It is now possible to screen for autism spectrum disorder in toddlers as young as 18 months of age and ways of screening even earlier are being tested. When a parent learns that their young son or daughter is showing symptoms of autism, it is important that they be offered intervention strategies that can help their toddler at risk for ASD have the most positive outcome. To address this need, in the summer of 2006, Autism Speaks began an initiative to support research on early intervention targeting toddlers with autism spectrum disorder (ASD) from 18-24 months of age. There are many questions that need to be addressed: Who should deliver the intervention? How many hours are required? What strategies should be used? Are these strategies effective? Research funded by Autism Speaks is addressing these questions.
At the time the initiative was started, many clinicians were already referring children to birth to three services in their communities and developing their own programs using techniques that could improve communication, social behavior, and language in toddlers. However, very few randomized clinical trials – the gold standard for determining whether a treatment is really effective – had been performed in toddlers with ASD. Of the randomized clinical trials that did exist for this young age, the number of children participating was low, so it was not clear how well the results would generalize to other children.
To solve this problem, Autism Speaks provided resources to clinicians and researchers who were working with children with ASD as young as 18 months of age to determine what types of interventions were effective, what made them beneficial, and how symptoms improved over time. As a result, 7 projects involving multiple sites around the US and Canada began in 2007 and the Toddler Treatment Network was born.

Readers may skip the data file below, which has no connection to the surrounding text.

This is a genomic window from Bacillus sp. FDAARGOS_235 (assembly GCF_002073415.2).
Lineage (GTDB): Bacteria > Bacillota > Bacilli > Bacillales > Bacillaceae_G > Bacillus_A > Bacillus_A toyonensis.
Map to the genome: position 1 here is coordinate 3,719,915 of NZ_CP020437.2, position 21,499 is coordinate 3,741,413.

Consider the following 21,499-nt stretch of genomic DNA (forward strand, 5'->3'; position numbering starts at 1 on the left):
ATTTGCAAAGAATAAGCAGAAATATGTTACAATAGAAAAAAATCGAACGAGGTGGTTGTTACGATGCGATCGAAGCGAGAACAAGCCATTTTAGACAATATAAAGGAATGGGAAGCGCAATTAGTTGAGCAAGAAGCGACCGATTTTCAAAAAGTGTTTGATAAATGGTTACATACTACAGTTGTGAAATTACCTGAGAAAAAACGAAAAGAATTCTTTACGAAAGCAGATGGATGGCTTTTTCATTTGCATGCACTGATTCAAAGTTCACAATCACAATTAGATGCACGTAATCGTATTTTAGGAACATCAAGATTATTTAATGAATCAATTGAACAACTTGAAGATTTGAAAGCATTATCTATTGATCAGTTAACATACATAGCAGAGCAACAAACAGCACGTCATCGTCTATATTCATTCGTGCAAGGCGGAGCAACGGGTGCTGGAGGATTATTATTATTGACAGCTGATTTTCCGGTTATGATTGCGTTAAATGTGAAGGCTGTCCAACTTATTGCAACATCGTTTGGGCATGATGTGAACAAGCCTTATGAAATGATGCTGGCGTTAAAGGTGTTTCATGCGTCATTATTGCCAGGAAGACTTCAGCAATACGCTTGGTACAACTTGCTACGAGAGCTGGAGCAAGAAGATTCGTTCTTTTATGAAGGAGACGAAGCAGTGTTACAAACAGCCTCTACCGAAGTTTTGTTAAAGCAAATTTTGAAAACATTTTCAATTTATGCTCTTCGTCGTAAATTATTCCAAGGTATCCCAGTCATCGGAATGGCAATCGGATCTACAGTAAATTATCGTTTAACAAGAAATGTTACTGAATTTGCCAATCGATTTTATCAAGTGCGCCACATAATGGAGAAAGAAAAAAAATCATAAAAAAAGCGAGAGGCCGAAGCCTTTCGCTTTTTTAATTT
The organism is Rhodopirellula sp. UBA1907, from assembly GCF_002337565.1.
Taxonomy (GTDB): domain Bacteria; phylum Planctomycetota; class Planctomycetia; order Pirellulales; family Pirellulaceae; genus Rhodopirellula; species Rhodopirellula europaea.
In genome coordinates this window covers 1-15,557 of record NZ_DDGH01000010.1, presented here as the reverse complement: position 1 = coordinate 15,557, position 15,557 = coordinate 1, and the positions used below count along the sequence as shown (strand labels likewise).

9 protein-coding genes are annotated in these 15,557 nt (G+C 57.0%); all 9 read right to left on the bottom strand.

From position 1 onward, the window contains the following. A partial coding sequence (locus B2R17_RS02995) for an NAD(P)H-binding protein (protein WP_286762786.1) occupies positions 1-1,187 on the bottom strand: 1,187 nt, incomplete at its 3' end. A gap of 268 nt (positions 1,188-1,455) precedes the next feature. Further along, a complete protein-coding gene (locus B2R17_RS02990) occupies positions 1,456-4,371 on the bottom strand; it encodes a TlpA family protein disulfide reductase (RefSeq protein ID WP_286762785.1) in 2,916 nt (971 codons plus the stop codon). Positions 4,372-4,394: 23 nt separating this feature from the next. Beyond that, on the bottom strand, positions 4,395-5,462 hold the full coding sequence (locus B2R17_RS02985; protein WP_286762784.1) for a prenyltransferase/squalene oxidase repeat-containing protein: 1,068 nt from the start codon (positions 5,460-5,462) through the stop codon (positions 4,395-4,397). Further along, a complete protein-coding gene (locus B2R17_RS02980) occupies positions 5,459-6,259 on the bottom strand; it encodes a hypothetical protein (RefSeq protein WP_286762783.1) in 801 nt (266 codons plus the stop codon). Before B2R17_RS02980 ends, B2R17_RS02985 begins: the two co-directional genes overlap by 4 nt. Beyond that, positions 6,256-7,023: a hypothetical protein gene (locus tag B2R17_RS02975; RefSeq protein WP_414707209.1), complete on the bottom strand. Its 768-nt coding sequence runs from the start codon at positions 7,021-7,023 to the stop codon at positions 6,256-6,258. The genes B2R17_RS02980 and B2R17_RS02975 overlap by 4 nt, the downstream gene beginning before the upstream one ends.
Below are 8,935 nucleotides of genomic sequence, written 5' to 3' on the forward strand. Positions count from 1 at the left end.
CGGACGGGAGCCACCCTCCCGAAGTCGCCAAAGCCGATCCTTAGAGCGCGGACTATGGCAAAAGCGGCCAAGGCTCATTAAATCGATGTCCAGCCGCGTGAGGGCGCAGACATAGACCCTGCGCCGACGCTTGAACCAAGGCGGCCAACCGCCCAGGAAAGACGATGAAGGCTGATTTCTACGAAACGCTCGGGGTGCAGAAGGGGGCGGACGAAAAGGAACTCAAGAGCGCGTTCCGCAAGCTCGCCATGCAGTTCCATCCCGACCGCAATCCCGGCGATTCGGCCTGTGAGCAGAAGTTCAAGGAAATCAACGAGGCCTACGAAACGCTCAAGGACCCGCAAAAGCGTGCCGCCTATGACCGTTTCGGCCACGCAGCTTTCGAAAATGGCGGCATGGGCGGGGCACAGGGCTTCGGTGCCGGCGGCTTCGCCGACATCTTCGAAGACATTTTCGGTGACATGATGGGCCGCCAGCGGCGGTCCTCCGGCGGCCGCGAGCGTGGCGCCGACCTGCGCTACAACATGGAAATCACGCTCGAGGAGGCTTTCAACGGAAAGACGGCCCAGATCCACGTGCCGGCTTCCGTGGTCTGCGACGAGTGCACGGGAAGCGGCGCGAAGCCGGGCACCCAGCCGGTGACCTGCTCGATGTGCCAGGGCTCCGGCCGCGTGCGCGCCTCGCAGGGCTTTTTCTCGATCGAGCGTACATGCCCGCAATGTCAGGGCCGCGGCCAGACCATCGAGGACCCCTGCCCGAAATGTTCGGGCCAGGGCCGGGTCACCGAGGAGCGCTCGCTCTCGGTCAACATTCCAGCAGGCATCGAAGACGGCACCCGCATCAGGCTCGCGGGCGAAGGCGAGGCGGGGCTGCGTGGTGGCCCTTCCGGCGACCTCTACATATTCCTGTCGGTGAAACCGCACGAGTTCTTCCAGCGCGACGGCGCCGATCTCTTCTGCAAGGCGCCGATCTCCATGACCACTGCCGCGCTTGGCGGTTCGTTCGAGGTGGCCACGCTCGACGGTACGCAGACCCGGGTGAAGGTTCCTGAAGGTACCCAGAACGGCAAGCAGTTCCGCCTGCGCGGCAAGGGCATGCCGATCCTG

Each project is unique in the type and style of the intervention, but all the projects shared a common link: they all included parent training for delivery of interventions at home. This model is attractive because parents or other caregivers are able to deliver the intervention through the day in familiar settings. This model offered more time in intervention and wascost-effective. Members of the Toddler Treatment Network came together to share ideas, best practices, and a plan to combine their data at the end of their studies. As a result, over 250 toddlers have been recruited to participate in these studies, and a meta-analysis combining data from all studies will be completed in 2012. Full descriptions of the projects can be found here: http://www.autismspeaks.org/science/research/initiatives/toddler_treatment_network.php
Recently, one of these research groups published their first set of findings in the Journal of Child Psychology and Psychiatry. At study sites in Miami, Boston and Tennessee, children with ASD were enrolled in the Hanen More than Words program, which is focused on developing language and communication skills in toddlers. The comparison group of children with ASD were enrolled in local early intervention programs, support groups, and other behavioral interventions. Children and parents were assessed at the beginning of the study, during the study, and 4 months after the intervention ended.
At the beginning of the study, a number of behaviors were examined, including the number of toys or objects a child played with. While the Hanen intervention was not effective for all children, it was particularly effective for children who did not play with many toys before the program started.